The arrest of the Democratic nominee for Shelby County district attorney general Monday, March 24, is the best indication yet of the tumult within the local Democratic Party as it attempts to win countywide offices four years after losing every race to Republicans.

61. Shelby County Party Heads Look Ahead to Primaries -

As Shelby County Democrats try to improve on losing every countywide office to Republicans in the 2010 county elections, party leaders are also warning political figures who identify as Democrats not to cross party lines.

62. Criminal Justice Issues Likely to Dominate Races -

Expect to hear a lot between now and August about how the local criminal justice system does or does not work.

With Thursday’s filing deadline for candidates in the May 6 county primaries, two races for offices that are part of the system advanced to the August ballot.

63. Roland ReElected At Filing Deadline, Two Countywide Races Set For August -

One of the six Shelby County Commission incumbents seeking re-election this year was effectively elected to a new four-year term in a new district with the noon Thursday, Feb. 20, filing deadline for candidates in the May county primaries.

64. Democratic Commission Majority Could Be Safe in Elections -

With a week to the filing deadline for candidates in the May 6 Shelby County primary elections, it looks as if Democrats will retain their seven-member majority on the Shelby County Commission.

The commission switches to a set of 13 single-member districts with the 2014 elections instead of the current structure of one single-member district and four districts each represented by three commissioners.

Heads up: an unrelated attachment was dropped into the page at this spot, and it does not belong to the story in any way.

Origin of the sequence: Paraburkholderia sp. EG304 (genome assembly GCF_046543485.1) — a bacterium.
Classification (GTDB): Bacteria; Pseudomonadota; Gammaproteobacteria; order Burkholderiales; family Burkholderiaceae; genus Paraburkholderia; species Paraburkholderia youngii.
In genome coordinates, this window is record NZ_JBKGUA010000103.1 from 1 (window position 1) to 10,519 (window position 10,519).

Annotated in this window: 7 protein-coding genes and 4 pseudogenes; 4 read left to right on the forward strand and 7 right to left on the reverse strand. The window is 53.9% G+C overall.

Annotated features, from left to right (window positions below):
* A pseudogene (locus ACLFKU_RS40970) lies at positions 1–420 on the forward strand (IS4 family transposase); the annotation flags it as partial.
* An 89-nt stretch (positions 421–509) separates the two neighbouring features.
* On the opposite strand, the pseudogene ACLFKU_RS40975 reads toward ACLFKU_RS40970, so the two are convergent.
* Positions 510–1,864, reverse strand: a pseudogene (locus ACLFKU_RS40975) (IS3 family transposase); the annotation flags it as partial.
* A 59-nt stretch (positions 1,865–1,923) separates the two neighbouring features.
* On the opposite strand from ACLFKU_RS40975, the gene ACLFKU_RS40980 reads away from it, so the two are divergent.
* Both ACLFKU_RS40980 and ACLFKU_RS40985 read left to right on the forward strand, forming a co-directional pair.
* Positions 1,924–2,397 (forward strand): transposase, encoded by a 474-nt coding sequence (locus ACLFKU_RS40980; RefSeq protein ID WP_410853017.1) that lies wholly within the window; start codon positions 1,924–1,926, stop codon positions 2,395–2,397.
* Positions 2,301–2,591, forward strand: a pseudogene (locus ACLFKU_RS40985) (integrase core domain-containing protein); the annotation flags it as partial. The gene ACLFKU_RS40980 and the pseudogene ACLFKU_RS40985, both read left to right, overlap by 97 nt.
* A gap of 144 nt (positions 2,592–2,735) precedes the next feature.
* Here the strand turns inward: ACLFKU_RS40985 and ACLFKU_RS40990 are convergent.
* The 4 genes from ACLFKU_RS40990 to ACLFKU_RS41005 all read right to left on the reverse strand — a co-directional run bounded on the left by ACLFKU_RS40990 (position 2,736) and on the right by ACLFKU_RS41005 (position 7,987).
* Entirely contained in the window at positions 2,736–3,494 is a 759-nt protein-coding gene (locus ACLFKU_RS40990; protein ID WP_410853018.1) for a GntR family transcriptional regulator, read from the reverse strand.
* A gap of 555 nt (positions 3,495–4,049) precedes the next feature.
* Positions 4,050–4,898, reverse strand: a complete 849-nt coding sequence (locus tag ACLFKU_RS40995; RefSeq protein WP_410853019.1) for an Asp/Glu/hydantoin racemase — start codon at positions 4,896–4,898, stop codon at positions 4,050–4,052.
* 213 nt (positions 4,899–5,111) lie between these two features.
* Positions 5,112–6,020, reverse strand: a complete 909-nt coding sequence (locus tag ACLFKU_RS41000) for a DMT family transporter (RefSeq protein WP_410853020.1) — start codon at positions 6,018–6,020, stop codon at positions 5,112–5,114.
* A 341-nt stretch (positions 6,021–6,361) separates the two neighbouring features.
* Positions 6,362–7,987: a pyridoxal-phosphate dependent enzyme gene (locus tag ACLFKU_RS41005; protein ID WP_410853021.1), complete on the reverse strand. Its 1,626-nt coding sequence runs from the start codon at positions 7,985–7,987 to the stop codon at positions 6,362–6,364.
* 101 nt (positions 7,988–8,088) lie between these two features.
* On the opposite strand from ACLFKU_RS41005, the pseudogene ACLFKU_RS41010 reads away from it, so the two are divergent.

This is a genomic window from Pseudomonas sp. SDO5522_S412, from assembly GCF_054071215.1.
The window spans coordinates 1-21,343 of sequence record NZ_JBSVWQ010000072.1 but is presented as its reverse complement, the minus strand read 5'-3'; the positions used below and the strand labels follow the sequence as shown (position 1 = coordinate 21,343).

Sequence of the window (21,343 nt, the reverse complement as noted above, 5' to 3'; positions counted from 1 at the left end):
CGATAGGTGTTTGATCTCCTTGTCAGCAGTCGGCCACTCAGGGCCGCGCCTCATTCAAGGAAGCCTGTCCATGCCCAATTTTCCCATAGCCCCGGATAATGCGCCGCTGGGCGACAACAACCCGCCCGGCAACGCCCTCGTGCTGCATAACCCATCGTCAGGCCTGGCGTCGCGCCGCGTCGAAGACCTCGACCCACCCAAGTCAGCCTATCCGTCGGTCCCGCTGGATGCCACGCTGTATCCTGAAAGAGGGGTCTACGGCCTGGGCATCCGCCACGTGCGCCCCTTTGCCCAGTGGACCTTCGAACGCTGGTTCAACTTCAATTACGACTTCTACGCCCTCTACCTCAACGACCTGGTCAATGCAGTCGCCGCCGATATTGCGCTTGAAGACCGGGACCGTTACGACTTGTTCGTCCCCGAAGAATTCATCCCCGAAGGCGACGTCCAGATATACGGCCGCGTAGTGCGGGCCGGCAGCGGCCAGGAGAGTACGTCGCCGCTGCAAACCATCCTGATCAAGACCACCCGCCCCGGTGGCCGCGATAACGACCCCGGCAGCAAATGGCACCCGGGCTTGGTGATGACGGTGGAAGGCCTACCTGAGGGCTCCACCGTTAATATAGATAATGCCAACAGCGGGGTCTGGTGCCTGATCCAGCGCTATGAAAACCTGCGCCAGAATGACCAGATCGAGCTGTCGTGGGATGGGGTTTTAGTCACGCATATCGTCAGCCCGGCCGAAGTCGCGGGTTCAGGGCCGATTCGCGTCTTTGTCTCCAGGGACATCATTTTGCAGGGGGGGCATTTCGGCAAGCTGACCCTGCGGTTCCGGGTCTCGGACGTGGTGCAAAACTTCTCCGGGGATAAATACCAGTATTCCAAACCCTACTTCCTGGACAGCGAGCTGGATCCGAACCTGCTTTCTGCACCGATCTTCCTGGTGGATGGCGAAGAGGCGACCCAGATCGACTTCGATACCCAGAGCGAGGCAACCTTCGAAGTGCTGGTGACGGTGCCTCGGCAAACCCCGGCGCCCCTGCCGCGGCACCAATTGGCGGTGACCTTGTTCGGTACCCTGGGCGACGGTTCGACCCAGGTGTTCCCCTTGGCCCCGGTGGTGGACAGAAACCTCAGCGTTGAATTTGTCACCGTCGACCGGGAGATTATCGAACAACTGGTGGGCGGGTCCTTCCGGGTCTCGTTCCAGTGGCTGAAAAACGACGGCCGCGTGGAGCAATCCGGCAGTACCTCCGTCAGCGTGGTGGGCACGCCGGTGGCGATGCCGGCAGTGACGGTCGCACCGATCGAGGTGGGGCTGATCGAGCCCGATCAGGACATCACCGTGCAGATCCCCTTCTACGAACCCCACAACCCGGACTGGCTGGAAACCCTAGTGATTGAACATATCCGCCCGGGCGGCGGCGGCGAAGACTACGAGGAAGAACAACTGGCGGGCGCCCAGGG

65. Fields Begin to Gel for May and August Ballots -

With two weeks to the filing deadline for candidates in the May Shelby County primary elections and two months to the deadline for those in the August state and federal primaries and county nonpartisan elections, the fields have solidified enough that some political players are weighing their prospects for a late entry before the filing deadlines.

66. Commission Debates Pay for County Offices -

Shelby County Commissioners appear to have another deadlock similar to the one that spilled over from 2011 into 2012 on drawing new district lines for the 13-member body.

This time the issue is what to pay those holding six countywide elected offices once all of the votes are counted next August in the county general elections.

67. County Commission Approves Three More Schools Pacts -

Shelby County Commissioners on Monday, Dec. 2, approved agreements for suburban school districts in Millington, Collierville and Bartlett, with little discussion at a special meeting of the body.

The commission approved similar agreements with elected leaders in Arlington and Lakeland in November.